If your car's air-conditioning system feels more like a heater, the culprit could be low refrigerant which can escape your system over time. If your system is operating normally (no strange noises or hissing sounds) but is only blowing hot air, it’s likely your vehicle is low on refrigerant and in need of a recharge. Most modern vehicles are designed to shut down the air conditioning system once the refrigerant level drops too low to prevent damage to the compressor.
The problem isn’t confined only to the summertime; you will also see the affects in the winter when the snow starts to fly. You’ll notice that the defroster isn't doing its job of clearing the foggy windows because most engage the air conditioning to dehumidify the air.
By performing a complete evacuation and recharge the repair shop will be able to test the complete system and recharge it with the precise amount of refrigerant recommended by the vehicle manufacturer. This needs to be done by a professional who has the necessary equipment to properly measure your refrigerant levels and ensure your system doesn’t get overfilled which could cause more complex (and expensive) problems. According to the EPA , you can't tell precisely how much refrigerant is in the system without the proper equipment — gauges to measure how much pressure is in the system — so how much they add while topping off the system is largely a judgment call.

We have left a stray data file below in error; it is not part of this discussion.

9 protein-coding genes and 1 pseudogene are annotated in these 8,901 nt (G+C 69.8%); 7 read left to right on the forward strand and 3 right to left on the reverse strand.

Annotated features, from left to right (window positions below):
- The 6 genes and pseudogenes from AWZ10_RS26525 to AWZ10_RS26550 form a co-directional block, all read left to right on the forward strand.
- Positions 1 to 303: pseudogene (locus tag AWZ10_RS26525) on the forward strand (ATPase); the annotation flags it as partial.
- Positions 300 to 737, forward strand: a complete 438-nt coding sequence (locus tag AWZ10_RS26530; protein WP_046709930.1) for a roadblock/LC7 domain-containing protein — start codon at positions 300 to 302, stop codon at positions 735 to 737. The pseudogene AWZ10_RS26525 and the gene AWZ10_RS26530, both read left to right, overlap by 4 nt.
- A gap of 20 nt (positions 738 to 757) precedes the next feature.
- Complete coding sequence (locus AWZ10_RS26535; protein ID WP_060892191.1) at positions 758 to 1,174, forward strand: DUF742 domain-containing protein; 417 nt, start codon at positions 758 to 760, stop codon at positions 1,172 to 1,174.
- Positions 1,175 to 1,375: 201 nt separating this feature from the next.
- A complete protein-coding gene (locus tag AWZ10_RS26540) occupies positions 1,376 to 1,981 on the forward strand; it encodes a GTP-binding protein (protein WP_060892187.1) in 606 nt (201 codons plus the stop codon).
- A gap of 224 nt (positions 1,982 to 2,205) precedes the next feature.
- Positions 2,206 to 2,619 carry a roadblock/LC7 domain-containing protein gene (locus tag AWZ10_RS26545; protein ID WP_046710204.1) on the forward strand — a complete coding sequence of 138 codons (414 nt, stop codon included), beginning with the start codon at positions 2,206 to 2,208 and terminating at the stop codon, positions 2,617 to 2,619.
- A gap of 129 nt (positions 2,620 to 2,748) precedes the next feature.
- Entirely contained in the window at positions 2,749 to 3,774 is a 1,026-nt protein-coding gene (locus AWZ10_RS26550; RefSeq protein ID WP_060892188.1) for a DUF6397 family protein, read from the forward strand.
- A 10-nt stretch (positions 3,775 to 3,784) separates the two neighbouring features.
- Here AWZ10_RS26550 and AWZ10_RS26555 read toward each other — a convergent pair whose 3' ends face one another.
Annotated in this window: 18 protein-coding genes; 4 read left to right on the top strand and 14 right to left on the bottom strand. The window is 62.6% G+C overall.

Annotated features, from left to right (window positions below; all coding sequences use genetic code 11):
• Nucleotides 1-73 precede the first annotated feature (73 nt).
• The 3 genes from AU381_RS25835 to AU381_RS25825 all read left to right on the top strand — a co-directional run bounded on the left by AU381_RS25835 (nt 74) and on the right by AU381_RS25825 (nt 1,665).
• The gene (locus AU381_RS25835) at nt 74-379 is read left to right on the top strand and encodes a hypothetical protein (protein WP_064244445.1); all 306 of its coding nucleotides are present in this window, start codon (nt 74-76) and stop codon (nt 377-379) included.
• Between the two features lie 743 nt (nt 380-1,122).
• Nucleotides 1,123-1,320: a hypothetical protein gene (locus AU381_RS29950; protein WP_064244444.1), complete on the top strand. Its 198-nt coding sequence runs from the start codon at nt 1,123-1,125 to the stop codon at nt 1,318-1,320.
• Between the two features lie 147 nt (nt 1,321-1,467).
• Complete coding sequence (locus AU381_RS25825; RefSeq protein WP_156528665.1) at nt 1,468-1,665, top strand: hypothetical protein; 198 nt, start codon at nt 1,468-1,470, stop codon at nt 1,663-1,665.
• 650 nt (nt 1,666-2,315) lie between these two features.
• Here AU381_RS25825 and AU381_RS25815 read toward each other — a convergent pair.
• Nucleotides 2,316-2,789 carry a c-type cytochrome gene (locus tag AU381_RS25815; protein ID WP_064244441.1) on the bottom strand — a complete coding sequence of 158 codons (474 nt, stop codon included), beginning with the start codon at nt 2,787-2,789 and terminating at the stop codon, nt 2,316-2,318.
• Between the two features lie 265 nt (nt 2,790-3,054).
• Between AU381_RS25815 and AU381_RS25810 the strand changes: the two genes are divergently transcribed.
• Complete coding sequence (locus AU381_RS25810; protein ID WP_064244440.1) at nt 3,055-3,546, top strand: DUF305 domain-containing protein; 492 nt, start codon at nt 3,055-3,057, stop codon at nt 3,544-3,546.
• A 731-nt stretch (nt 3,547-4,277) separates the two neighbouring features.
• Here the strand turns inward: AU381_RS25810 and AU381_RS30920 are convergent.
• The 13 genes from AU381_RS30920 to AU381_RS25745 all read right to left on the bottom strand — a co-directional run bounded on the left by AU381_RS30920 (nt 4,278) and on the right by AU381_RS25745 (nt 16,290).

The EPA provides helpful information for consumers about whether they should have their air conditioner topped off with refrigerant or evacuated and recharged, foundhere. They also add that usually there is no reason to clean the system unless it is opened up, such as to check for leaks or other problems.
A regular or annual “top off” of your refrigerant isn’t necessary as some vehicle owners may believe. You could be proactive and have it done before you experience problems, but you shouldn't need that more often than every few years at the most. If you top it off or recharge your air conditioning and it’s still losing its cool, you may have a leak in the system. If you stay cool and comfortable on your commute, even on the hottest days, just leave well enough alone. The air conditioner obviously has enough refrigerant.